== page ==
I'm sure a number of us have someone or somewhere we buy from where we would buy a bottle on their advice. I have one quite local to me, who not only uses my filter (what I'm looking for, price, what I liked in the past), but who also uses their own which likely more refined than my own. A good merchant is a very valuable tool for those of us learning about wine, though they sometimes have their own bias.

          1 Reply
          1. re: nanette

            When we visit New York, our daughter's friend and merchant at Bedford Wine shop has always given us superb advice for price and quality. At home(work) I usually shop online for under $20/90pt and buy a couple of bottles to see which ones I like best before buying a case or split case. I enjoy reading the Wine Spectator, but most of their tastes are in the more expensive offerings. But hay, there is something for everyones taste and budget. The challange is in the search.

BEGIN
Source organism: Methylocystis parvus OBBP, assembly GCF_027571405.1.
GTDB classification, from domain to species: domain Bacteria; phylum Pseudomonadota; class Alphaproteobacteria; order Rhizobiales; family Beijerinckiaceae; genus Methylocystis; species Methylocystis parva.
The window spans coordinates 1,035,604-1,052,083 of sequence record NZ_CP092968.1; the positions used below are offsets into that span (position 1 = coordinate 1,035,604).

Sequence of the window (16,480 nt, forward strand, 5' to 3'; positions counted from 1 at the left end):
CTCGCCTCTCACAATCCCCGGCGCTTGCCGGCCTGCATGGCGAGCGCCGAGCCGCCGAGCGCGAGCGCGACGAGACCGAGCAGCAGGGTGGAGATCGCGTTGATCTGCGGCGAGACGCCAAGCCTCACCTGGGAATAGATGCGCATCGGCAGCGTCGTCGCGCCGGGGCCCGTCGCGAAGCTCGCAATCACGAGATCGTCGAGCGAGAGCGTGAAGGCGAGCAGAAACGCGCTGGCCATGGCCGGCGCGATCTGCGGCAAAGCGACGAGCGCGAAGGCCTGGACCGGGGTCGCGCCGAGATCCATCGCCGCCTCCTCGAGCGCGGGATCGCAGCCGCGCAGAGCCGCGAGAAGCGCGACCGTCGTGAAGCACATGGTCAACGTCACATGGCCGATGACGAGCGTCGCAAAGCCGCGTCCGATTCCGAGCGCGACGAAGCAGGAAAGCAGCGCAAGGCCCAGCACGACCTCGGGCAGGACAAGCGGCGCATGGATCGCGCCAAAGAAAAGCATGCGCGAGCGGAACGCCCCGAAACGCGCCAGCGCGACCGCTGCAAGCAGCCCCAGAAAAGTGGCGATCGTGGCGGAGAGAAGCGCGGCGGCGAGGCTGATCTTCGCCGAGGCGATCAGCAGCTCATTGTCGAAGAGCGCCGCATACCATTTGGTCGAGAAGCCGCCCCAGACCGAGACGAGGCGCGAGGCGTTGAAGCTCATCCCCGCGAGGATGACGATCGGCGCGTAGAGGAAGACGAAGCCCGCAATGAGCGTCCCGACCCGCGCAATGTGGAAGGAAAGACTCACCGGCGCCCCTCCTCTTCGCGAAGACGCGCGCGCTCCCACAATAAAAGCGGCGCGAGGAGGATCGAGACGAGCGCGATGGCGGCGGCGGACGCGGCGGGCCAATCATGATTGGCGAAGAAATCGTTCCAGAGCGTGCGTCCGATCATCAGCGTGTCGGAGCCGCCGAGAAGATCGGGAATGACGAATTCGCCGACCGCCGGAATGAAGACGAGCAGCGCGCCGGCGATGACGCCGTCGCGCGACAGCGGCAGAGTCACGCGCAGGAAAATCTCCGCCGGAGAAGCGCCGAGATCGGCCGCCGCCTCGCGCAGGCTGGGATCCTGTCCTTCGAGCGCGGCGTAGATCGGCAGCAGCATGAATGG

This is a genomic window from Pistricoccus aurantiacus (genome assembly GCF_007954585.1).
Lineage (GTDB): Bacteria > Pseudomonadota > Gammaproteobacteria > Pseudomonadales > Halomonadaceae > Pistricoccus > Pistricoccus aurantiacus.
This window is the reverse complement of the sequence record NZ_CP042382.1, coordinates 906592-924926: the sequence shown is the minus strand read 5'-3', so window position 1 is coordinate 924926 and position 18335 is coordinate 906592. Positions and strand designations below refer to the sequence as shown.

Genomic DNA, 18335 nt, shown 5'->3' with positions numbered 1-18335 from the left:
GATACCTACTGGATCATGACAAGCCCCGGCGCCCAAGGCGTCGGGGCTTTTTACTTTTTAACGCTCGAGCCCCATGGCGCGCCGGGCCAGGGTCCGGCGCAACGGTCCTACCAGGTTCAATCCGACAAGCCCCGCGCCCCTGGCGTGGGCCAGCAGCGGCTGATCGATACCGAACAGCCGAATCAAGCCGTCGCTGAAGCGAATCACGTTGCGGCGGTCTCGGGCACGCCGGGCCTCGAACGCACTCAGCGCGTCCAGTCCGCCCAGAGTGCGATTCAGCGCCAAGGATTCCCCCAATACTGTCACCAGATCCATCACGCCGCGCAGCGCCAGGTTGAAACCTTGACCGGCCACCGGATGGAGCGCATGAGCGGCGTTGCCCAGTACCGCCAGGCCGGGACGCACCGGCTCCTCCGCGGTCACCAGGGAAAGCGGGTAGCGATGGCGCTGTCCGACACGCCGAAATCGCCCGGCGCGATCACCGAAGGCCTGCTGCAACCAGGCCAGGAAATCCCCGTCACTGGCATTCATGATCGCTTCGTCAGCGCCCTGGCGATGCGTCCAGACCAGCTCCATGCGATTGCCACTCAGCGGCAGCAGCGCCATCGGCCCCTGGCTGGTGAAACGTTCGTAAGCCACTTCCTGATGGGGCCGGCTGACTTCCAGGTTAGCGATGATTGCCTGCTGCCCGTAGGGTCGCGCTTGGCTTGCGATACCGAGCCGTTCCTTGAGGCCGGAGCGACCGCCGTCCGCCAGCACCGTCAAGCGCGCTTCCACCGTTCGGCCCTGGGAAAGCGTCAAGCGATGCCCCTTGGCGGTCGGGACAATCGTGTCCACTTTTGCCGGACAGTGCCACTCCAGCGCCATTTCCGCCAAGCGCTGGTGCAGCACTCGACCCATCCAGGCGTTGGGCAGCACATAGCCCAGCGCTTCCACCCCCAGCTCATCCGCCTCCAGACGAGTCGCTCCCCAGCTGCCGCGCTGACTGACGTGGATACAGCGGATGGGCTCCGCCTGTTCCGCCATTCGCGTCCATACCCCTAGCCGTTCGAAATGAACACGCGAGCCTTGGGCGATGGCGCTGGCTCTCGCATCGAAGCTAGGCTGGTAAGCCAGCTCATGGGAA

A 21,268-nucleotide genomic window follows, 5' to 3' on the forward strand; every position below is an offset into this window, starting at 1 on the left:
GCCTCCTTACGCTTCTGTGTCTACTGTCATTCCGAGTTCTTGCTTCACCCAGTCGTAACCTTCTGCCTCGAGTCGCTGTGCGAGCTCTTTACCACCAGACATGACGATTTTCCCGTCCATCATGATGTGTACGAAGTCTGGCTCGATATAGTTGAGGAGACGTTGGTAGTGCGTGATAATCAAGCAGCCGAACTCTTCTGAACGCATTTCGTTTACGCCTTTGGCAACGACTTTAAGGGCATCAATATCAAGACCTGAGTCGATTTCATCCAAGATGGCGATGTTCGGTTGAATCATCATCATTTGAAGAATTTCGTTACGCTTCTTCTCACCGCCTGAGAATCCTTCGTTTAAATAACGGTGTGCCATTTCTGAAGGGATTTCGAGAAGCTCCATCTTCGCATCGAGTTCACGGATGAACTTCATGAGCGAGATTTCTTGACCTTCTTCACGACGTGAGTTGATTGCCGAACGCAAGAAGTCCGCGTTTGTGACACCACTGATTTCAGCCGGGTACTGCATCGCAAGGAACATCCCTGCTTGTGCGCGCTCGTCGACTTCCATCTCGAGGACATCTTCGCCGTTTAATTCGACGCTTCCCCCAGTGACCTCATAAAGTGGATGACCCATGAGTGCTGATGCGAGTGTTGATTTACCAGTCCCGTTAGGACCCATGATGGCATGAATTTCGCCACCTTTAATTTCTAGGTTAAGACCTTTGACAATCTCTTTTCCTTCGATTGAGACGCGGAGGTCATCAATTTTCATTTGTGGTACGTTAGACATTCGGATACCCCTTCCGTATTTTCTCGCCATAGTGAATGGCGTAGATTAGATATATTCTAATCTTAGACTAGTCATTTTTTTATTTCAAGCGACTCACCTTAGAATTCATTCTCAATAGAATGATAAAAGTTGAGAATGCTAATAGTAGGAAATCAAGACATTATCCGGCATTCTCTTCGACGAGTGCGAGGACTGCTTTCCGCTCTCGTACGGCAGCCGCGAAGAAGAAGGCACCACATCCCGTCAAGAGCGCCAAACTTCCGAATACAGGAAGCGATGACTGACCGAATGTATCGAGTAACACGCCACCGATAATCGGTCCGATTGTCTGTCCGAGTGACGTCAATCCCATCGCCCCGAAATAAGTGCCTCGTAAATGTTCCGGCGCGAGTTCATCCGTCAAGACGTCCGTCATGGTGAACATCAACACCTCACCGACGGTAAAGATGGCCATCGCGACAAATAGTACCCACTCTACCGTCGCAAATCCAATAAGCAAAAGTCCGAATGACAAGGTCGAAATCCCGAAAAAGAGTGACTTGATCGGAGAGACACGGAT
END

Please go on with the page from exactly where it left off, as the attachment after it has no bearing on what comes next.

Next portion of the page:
2. Find the best wine stores and explore yourself.

            1. Marc,

              My answer to your 3 questions plus your 2 PS:

              Do as the Italians do.
              You try it, you like it or you don't.
              Otherwise, gamble at your own risk.

              1. I use cellartracker for reviews and keeping track of all my vino. I actually enjoy reading the tasting notes and scoring from all the cellartracker users. I find that they are more accurate than many of the "pros".

                Before buying any on-line offers I always look up the wine in CT. Gives me average pricing and ratings.

                2 Replies
                1. re: duck833

                  I'm on Cellartracker! too, but it has it's pitfalls. The main one for me is when all those guys with their cellars stuffed with Silver Oak and Opus One try to evaluate wines of styles that do not use much oak or use more finesse.